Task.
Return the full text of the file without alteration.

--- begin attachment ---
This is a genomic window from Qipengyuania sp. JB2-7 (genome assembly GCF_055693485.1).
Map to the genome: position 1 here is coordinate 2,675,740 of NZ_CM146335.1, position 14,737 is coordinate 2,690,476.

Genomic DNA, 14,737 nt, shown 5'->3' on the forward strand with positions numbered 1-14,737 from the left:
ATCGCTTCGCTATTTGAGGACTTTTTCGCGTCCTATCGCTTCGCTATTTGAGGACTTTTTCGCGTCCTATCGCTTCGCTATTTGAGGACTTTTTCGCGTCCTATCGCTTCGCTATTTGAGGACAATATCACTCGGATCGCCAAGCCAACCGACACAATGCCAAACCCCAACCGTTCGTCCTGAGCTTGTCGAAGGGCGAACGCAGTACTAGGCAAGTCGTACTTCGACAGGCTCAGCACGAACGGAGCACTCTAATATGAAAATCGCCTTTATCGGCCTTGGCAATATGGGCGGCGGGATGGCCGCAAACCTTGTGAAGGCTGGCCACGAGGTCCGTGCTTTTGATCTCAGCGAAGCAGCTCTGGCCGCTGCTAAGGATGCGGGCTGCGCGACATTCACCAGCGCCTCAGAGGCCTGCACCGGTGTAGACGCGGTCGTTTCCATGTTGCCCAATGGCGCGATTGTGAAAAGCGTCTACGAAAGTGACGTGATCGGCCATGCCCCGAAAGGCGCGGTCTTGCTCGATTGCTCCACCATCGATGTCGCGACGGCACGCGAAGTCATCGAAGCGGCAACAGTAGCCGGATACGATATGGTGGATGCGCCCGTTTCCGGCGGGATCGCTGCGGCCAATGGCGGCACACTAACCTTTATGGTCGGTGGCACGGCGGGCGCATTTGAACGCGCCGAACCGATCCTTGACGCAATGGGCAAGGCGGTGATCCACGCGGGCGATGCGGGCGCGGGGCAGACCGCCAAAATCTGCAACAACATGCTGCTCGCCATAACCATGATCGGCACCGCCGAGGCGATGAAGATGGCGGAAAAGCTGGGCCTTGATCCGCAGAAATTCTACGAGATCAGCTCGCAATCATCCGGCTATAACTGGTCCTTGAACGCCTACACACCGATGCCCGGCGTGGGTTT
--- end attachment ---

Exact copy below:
This is a genomic window from Qipengyuania sp. JB2-7 (genome assembly GCF_055693485.1).
Map to the genome: position 1 here is coordinate 2,675,740 of NZ_CM146335.1, position 14,737 is coordinate 2,690,476.

Genomic DNA, 14,737 nt, shown 5'->3' on the forward strand with positions numbered 1-14,737 from the left:
ATCGCTTCGCTATTTGAGGACTTTTTCGCGTCCTATCGCTTCGCTATTTGAGGACTTTTTCGCGTCCTATCGCTTCGCTATTTGAGGACTTTTTCGCGTCCTATCGCTTCGCTATTTGAGGACAATATCACTCGGATCGCCAAGCCAACCGACACAATGCCAAACCCCAACCGTTCGTCCTGAGCTTGTCGAAGGGCGAACGCAGTACTAGGCAAGTCGTACTTCGACAGGCTCAGCACGAACGGAGCACTCTAATATGAAAATCGCCTTTATCGGCCTTGGCAATATGGGCGGCGGGATGGCCGCAAACCTTGTGAAGGCTGGCCACGAGGTCCGTGCTTTTGATCTCAGCGAAGCAGCTCTGGCCGCTGCTAAGGATGCGGGCTGCGCGACATTCACCAGCGCCTCAGAGGCCTGCACCGGTGTAGACGCGGTCGTTTCCATGTTGCCCAATGGCGCGATTGTGAAAAGCGTCTACGAAAGTGACGTGATCGGCCATGCCCCGAAAGGCGCGGTCTTGCTCGATTGCTCCACCATCGATGTCGCGACGGCACGCGAAGTCATCGAAGCGGCAACAGTAGCCGGATACGATATGGTGGATGCGCCCGTTTCCGGCGGGATCGCTGCGGCCAATGGCGGCACACTAACCTTTATGGTCGGTGGCACGGCGGGCGCATTTGAACGCGCCGAACCGATCCTTGACGCAATGGGCAAGGCGGTGATCCACGCGGGCGATGCGGGCGCGGGGCAGACCGCCAAAATCTGCAACAACATGCTGCTCGCCATAACCATGATCGGCACCGCCGAGGCGATGAAGATGGCGGAAAAGCTGGGCCTTGATCCGCAGAAATTCTACGAGATCAGCTCGCAATCATCCGGCTATAACTGGTCCTTGAACGCCTACACACCGATGCCCGGCGTGGGTTT